Litter Training Guinea Pigs The Right Way – Home & Roost

Litter Training Guinea Pigs The Right Way

Litter Training Guinea Pigs The Right Way

Melinda Connor |

The only thing a guinea pig does more than eat is poop. And trust us, it poops a lot. And because guinea pigs aren't like humans or cats and dogs who prefer to ablute away from where they eat and sleep, cavies pretty much go wherever they are.

But how much does a guinea pig poop in a day?  And is litter training really worth the effort? One healthy cavy can produce as much as 100 droppings a day. Should you have two or more cavies in a hutch, we're sure you'll agree that that is a lot of pig poop.

On the subject of poop, did you know your guinea pig's droppings can tell you a lot about their health?

The Advantages of Litter Training Your Piggies

There are definite benefits to training your guinea pigs to use a litter box. These include:

  • A cleaner hutch - the most obvious one for us is a cleaner cage that doesn't smell.
  • Less time cleaning - teaching your cavies to poop in a litter box makes cleaning the cage out much quicker.
  • Saves money - training cavies to poop in a litter tray or in a designated area reduces the need to replace bedding all the time, and ends up saving money in the long run.
  • Hygiene - wet and soiled bedding can result in your guinea pigs getting seriously ill. Providing them with litter trays where they can do their business can reduce the spread of germs around the hutch.

Spoiler alert! It might take some time to train your guinea pig to use the litter box. That's okay. Rather than getting frustrated with the process, you might want to manage your expectations. 

Even if your piggies only use the litter tray every now and then, it's still reducing the amount of collateral damage lying around the hutch.

Two Types of Pooping Guinea Pigs

If you have had your cavies for a while, there is a good chance you would have noticed that each one is very different. Some like to wheek, while others popcorn about. And then there are those that mutter and chirp. Just as they all communicate in their own unique way, guinea pigs poop differently too.

Generally, there are two types of poopers:

Type 1:

Type 1 prefers to do their business in two or three spots around the hutch. When nature calls, these little guys will make their way to one of the favoured areas and do what they need to do.

Type 2:

Then there's type 2. This guinea pig thinks the world is its litter box and pretty much lets the poop fly wherever it is.

As you've probably gathered, Type 1 guinea pig will take to the litter box relatively quickly, but with patience and a little bit of persistence, there is no reason you won't be able to train Type 2.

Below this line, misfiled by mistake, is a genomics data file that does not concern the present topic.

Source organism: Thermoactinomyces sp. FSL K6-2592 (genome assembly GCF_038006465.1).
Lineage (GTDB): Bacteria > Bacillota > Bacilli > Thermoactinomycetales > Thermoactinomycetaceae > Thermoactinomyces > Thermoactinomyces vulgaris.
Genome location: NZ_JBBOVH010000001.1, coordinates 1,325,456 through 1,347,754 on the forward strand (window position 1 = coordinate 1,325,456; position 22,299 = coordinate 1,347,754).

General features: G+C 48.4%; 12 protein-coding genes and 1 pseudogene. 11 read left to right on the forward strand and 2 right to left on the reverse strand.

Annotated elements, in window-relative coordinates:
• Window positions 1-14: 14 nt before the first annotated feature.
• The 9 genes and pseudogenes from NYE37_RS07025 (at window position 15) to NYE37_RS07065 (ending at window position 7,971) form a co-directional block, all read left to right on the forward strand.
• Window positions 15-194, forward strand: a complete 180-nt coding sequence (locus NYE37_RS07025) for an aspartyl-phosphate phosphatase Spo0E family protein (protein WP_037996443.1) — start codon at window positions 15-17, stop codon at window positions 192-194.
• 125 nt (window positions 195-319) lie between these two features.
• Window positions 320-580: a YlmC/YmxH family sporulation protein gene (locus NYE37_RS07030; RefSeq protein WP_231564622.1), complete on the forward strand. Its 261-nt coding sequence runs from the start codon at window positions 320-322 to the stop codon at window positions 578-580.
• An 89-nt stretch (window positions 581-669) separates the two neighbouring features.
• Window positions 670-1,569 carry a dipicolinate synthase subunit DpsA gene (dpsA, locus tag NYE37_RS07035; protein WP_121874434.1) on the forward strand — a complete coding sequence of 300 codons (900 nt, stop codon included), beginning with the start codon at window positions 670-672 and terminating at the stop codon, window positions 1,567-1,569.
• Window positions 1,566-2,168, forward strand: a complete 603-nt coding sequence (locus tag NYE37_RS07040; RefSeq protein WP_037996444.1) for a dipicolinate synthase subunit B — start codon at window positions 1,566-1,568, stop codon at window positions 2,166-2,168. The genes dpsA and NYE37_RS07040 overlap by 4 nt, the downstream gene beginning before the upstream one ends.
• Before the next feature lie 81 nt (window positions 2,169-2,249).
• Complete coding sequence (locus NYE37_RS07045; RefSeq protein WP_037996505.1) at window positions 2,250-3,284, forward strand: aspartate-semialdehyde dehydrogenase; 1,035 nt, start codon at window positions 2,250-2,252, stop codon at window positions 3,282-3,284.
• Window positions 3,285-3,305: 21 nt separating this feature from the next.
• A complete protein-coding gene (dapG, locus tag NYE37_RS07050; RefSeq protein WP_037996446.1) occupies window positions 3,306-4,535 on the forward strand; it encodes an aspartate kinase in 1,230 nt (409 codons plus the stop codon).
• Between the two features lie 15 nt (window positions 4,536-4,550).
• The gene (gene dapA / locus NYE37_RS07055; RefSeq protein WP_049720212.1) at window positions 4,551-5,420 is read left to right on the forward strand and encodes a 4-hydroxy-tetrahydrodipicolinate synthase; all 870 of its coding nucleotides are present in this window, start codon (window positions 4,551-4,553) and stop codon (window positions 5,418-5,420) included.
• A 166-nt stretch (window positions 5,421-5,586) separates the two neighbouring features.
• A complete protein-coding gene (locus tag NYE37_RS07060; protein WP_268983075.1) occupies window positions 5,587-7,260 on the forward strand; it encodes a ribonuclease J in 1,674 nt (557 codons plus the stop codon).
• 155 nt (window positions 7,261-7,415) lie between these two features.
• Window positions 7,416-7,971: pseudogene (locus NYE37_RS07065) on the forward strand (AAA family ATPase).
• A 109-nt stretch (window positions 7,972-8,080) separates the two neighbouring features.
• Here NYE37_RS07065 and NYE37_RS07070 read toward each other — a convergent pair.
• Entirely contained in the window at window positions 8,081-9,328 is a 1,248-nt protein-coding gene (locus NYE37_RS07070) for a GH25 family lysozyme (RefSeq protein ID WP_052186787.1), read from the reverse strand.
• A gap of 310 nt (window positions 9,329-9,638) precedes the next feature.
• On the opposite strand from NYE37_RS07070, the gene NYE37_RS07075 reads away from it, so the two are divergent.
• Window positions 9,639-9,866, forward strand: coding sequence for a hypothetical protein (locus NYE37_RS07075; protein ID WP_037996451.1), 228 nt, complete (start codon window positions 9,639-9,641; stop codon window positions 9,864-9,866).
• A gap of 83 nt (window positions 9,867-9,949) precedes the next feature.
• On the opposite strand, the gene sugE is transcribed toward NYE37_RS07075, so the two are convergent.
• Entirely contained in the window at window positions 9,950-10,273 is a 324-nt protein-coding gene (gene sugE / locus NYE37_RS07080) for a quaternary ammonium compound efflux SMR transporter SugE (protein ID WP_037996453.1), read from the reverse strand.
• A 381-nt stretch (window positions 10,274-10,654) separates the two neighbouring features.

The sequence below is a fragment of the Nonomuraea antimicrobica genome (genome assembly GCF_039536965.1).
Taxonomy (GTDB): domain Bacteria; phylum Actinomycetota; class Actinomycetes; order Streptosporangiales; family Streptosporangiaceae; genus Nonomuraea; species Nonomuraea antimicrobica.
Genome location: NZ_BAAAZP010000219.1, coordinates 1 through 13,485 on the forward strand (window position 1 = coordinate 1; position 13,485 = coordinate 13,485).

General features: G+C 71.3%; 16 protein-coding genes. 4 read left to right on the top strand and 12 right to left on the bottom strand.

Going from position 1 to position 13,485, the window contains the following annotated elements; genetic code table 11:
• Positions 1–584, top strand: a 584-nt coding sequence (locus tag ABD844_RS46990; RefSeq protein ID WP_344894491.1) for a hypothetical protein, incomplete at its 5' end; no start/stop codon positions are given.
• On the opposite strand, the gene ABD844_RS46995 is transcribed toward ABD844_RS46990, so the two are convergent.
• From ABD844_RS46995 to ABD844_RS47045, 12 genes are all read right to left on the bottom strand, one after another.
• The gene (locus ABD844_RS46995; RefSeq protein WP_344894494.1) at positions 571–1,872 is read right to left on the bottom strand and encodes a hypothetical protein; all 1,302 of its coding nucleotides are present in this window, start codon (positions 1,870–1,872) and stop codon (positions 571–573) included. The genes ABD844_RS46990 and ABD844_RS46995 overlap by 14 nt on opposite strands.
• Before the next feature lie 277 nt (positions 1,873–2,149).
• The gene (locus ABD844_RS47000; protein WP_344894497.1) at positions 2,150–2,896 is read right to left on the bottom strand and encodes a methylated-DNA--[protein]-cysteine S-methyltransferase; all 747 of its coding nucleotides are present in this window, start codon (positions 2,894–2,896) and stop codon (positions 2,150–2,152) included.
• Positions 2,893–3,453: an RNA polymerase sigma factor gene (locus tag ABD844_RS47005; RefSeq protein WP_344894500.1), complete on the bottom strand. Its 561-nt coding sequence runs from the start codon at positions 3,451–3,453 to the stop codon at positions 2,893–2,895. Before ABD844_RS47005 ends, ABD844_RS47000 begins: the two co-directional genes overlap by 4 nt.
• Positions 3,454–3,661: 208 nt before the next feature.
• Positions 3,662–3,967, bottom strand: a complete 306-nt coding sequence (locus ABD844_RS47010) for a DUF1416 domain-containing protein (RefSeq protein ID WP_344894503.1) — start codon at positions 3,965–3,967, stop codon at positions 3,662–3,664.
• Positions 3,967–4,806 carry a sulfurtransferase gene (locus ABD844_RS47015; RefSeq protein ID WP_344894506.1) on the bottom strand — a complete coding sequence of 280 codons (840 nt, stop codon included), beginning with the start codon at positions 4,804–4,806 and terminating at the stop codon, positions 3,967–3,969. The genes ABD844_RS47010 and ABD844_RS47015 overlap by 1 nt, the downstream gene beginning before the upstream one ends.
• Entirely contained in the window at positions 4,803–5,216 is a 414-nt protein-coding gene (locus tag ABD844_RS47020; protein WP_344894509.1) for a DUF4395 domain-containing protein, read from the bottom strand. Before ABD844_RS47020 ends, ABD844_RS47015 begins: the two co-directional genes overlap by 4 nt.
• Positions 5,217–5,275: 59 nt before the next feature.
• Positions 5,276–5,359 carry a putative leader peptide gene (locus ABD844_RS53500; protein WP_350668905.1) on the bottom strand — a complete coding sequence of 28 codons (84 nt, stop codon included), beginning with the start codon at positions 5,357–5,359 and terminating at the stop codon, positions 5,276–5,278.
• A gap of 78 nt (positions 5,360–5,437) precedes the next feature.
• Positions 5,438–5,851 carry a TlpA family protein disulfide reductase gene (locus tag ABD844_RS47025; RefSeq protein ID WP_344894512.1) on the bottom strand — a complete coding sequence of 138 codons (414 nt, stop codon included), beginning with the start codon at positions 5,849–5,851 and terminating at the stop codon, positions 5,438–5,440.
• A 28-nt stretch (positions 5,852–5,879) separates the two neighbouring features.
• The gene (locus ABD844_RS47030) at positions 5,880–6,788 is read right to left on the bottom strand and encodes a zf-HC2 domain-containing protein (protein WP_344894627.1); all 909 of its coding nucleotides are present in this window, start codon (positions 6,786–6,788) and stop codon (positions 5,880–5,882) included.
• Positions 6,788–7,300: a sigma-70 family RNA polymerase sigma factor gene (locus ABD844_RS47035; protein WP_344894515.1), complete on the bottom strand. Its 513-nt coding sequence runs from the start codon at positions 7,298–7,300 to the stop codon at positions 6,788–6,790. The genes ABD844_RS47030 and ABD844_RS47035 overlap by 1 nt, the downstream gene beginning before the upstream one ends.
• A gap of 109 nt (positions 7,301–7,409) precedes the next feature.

10 Easy Ways To Litter Train Your Guinea Pig

Using our 10 steps to train your guinea pig to use a litter box will make the process a lot easier. Remember, however, we all have mishaps now and again, and the same applies to your cavy. Accidents are also more likely to happen in older piggies or ones that have health issues.

Keep potty training fun, and don't stress out if your piggies aren't 'getting' it. With enough practice, even if their toilet habits aren't perfect, you'll still see an improvement.

1. Start litter training by placing newspaper in their favourite toilet spots

In the same way, you would toilet train a puppy, you can start your guinea pig's potty training by placing newspaper in their favourite litter areas. Every few weeks remove a piece of the paper until you are down to one spot. 

When you feel your guinea pigs are ready, you can swap the newspaper out for a litter box. To make the process even more straightforward, you could place some newspaper in the litter box for a few days.

2. Get the right sized litter box for your guinea pigs

Ideally, you want a litter box that is big enough for your guinea pig to move around in comfortably. Some of the boxes marketed for cavies may be too small, although you can find products that come in different sizes. Otherwise, look for rabbit litter trays. 

Even cat litter trays will work. Just make sure to cut the side out for easy access. And sandpaper down any sharp bits to keep your guinea pigs safe.

Don't worry too much about the height of the box. You can teach your piggy to hop into the tray, or you can place hay all around the litter box, which will give your cavy a much-needed boost to get in. 

Also remember to put hay in the box and make sure that it can't be tipped over easily. If your hutch isn't large enough, you can place newspaper in the corners as makeshift litter areas.

3. Use a different material to fill the litter tray

Guinea pigs are creatures of habit and can be taught where to do their business. A good idea is to use a different material in the potty tray compared to the rest of the hutch. We found newspaper works an absolute treat in the potty training area, while fleece works really well around the cage.